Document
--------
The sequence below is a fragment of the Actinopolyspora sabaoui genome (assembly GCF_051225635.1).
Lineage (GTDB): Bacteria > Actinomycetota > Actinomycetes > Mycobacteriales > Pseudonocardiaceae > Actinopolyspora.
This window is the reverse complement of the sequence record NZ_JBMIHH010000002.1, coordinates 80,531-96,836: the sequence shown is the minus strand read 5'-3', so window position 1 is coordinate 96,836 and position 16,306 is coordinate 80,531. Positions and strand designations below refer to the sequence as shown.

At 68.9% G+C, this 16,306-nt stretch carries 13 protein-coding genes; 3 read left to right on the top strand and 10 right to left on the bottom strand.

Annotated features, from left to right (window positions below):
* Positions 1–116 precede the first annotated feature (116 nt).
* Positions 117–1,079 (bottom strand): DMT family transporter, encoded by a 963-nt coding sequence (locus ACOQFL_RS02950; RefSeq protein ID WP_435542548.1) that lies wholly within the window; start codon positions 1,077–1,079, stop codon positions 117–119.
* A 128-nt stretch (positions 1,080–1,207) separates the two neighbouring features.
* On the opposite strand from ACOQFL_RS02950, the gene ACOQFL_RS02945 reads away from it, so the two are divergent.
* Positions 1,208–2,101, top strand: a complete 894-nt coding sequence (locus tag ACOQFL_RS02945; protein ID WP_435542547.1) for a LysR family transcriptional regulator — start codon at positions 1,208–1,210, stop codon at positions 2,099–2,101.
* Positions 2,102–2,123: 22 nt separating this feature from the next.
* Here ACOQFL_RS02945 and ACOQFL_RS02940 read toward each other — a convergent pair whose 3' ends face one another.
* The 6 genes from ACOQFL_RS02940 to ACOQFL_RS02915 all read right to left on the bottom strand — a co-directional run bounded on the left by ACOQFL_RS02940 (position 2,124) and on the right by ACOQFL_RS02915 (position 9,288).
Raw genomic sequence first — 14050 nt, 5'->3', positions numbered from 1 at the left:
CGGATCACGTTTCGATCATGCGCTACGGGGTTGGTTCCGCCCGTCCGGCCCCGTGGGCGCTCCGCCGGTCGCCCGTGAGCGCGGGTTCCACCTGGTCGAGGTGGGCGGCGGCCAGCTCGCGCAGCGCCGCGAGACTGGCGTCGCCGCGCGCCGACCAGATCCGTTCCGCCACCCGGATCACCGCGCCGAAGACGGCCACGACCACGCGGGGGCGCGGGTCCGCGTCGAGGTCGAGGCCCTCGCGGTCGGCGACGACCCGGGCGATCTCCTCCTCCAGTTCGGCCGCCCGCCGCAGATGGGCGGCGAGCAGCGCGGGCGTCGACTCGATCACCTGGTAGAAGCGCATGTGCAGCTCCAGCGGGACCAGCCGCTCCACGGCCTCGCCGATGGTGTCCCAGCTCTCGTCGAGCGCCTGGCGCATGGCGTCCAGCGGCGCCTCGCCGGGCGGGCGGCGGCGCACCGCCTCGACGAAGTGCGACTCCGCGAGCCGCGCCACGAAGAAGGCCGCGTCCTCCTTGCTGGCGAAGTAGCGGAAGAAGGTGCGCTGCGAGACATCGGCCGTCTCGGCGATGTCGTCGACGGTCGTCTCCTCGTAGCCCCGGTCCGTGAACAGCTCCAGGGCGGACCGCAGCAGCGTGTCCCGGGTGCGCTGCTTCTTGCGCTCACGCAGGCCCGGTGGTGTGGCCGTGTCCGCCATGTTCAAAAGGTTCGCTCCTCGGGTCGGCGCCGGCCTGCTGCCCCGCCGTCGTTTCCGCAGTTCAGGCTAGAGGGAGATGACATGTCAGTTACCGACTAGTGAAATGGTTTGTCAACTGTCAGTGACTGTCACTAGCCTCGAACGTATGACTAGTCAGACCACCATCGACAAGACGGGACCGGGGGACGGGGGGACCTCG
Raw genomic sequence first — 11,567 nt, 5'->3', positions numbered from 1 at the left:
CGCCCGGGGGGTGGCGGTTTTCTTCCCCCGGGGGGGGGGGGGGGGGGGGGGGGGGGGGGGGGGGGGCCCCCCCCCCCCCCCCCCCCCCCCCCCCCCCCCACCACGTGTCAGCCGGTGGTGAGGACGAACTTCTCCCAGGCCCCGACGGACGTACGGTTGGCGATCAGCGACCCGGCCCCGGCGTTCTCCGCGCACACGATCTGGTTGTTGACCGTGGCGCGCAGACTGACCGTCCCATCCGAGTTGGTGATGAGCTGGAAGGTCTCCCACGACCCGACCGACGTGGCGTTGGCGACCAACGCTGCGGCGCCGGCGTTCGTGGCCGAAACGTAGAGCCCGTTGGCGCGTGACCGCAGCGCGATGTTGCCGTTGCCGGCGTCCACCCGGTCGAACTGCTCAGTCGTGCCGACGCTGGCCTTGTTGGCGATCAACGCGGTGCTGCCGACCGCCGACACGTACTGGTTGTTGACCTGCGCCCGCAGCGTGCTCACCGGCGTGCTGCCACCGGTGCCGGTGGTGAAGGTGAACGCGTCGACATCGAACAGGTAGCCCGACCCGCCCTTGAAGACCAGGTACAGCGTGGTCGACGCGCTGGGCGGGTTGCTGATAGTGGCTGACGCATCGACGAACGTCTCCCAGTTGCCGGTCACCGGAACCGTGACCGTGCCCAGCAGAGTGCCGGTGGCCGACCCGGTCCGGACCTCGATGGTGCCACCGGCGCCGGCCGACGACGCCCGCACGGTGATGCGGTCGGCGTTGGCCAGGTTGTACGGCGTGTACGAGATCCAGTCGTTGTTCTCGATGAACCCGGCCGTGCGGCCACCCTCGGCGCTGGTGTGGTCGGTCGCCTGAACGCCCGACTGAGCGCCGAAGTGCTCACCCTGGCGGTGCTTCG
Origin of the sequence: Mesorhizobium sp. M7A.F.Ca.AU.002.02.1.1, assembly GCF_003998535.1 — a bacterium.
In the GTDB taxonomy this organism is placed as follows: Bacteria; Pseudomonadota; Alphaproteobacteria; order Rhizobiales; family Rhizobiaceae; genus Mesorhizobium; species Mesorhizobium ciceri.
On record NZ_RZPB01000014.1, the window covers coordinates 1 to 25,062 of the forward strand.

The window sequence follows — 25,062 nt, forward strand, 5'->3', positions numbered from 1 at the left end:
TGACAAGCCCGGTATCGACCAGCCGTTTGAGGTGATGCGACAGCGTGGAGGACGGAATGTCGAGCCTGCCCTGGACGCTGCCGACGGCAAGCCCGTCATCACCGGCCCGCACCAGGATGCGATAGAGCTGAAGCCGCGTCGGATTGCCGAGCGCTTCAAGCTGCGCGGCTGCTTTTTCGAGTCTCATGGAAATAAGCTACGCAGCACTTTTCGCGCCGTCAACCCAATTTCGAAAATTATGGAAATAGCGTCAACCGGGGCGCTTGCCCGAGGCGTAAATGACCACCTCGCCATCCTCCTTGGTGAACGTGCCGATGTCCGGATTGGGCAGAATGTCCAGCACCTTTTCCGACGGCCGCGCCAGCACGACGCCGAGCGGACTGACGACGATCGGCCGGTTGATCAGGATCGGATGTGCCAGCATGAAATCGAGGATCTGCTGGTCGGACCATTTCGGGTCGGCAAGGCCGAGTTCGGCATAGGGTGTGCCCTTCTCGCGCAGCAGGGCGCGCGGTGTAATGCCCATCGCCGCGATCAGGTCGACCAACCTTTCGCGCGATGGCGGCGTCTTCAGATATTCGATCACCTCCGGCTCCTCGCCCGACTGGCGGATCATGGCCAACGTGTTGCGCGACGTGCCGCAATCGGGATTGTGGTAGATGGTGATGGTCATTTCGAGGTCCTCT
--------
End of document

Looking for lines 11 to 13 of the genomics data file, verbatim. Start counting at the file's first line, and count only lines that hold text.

* Positions 2,102–2,123: 22 nt separating this feature from the next.
* Here ACOQFL_RS02945 and ACOQFL_RS02940 read toward each other — a convergent pair whose 3' ends face one another.
* The 6 genes from ACOQFL_RS02940 to ACOQFL_RS02915 all read right to left on the bottom strand — a co-directional run bounded on the left by ACOQFL_RS02940 (position 2,124) and on the right by ACOQFL_RS02915 (position 9,288).